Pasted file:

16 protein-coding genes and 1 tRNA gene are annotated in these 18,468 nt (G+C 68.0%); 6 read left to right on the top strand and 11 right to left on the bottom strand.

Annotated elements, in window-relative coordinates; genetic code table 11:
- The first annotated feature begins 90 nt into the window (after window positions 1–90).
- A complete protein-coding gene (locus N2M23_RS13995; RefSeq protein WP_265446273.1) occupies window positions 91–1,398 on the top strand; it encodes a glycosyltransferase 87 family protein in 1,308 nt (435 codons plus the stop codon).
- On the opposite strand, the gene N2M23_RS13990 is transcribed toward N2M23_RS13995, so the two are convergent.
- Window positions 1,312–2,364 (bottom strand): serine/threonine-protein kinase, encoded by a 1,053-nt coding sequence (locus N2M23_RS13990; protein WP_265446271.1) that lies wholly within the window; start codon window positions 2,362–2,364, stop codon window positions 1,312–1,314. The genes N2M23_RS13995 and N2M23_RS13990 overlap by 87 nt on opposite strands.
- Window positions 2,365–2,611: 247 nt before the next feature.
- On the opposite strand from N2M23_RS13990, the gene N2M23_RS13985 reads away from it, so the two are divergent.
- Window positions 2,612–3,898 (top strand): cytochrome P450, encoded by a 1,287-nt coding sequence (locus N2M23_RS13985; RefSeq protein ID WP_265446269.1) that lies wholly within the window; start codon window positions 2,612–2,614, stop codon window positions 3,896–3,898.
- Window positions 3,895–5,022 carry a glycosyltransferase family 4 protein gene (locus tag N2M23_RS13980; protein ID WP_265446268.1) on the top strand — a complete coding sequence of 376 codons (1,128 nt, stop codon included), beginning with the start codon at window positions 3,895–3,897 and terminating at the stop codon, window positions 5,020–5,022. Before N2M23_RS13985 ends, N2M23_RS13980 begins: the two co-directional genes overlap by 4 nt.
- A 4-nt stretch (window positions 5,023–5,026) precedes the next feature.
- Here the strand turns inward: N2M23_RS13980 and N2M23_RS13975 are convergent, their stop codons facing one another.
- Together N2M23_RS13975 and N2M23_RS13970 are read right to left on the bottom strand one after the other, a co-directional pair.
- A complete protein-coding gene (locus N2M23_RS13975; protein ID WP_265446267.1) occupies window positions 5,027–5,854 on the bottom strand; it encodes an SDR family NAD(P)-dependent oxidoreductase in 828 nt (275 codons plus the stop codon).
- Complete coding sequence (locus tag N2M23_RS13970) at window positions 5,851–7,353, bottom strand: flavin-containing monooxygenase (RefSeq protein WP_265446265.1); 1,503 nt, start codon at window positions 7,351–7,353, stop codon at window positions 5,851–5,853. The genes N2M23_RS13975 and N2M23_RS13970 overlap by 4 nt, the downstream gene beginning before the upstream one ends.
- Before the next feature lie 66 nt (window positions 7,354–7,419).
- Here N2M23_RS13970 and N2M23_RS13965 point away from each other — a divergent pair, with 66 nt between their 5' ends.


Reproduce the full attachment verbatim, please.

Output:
16 protein-coding genes and 1 tRNA gene are annotated in these 18,468 nt (G+C 68.0%); 6 read left to right on the top strand and 11 right to left on the bottom strand.

Annotated elements, in window-relative coordinates; genetic code table 11:
- The first annotated feature begins 90 nt into the window (after window positions 1–90).
- A complete protein-coding gene (locus N2M23_RS13995; RefSeq protein WP_265446273.1) occupies window positions 91–1,398 on the top strand; it encodes a glycosyltransferase 87 family protein in 1,308 nt (435 codons plus the stop codon).
- On the opposite strand, the gene N2M23_RS13990 is transcribed toward N2M23_RS13995, so the two are convergent.
- Window positions 1,312–2,364 (bottom strand): serine/threonine-protein kinase, encoded by a 1,053-nt coding sequence (locus N2M23_RS13990; protein WP_265446271.1) that lies wholly within the window; start codon window positions 2,362–2,364, stop codon window positions 1,312–1,314. The genes N2M23_RS13995 and N2M23_RS13990 overlap by 87 nt on opposite strands.
- Window positions 2,365–2,611: 247 nt before the next feature.
- On the opposite strand from N2M23_RS13990, the gene N2M23_RS13985 reads away from it, so the two are divergent.
- Window positions 2,612–3,898 (top strand): cytochrome P450, encoded by a 1,287-nt coding sequence (locus N2M23_RS13985; RefSeq protein ID WP_265446269.1) that lies wholly within the window; start codon window positions 2,612–2,614, stop codon window positions 3,896–3,898.
- Window positions 3,895–5,022 carry a glycosyltransferase family 4 protein gene (locus tag N2M23_RS13980; protein ID WP_265446268.1) on the top strand — a complete coding sequence of 376 codons (1,128 nt, stop codon included), beginning with the start codon at window positions 3,895–3,897 and terminating at the stop codon, window positions 5,020–5,022. Before N2M23_RS13985 ends, N2M23_RS13980 begins: the two co-directional genes overlap by 4 nt.
- A 4-nt stretch (window positions 5,023–5,026) precedes the next feature.
- Here the strand turns inward: N2M23_RS13980 and N2M23_RS13975 are convergent, their stop codons facing one another.
- Together N2M23_RS13975 and N2M23_RS13970 are read right to left on the bottom strand one after the other, a co-directional pair.
- A complete protein-coding gene (locus N2M23_RS13975; protein ID WP_265446267.1) occupies window positions 5,027–5,854 on the bottom strand; it encodes an SDR family NAD(P)-dependent oxidoreductase in 828 nt (275 codons plus the stop codon).
- Complete coding sequence (locus tag N2M23_RS13970) at window positions 5,851–7,353, bottom strand: flavin-containing monooxygenase (RefSeq protein WP_265446265.1); 1,503 nt, start codon at window positions 7,351–7,353, stop codon at window positions 5,851–5,853. The genes N2M23_RS13975 and N2M23_RS13970 overlap by 4 nt, the downstream gene beginning before the upstream one ends.
- Before the next feature lie 66 nt (window positions 7,354–7,419).
- Here N2M23_RS13970 and N2M23_RS13965 point away from each other — a divergent pair, with 66 nt between their 5' ends.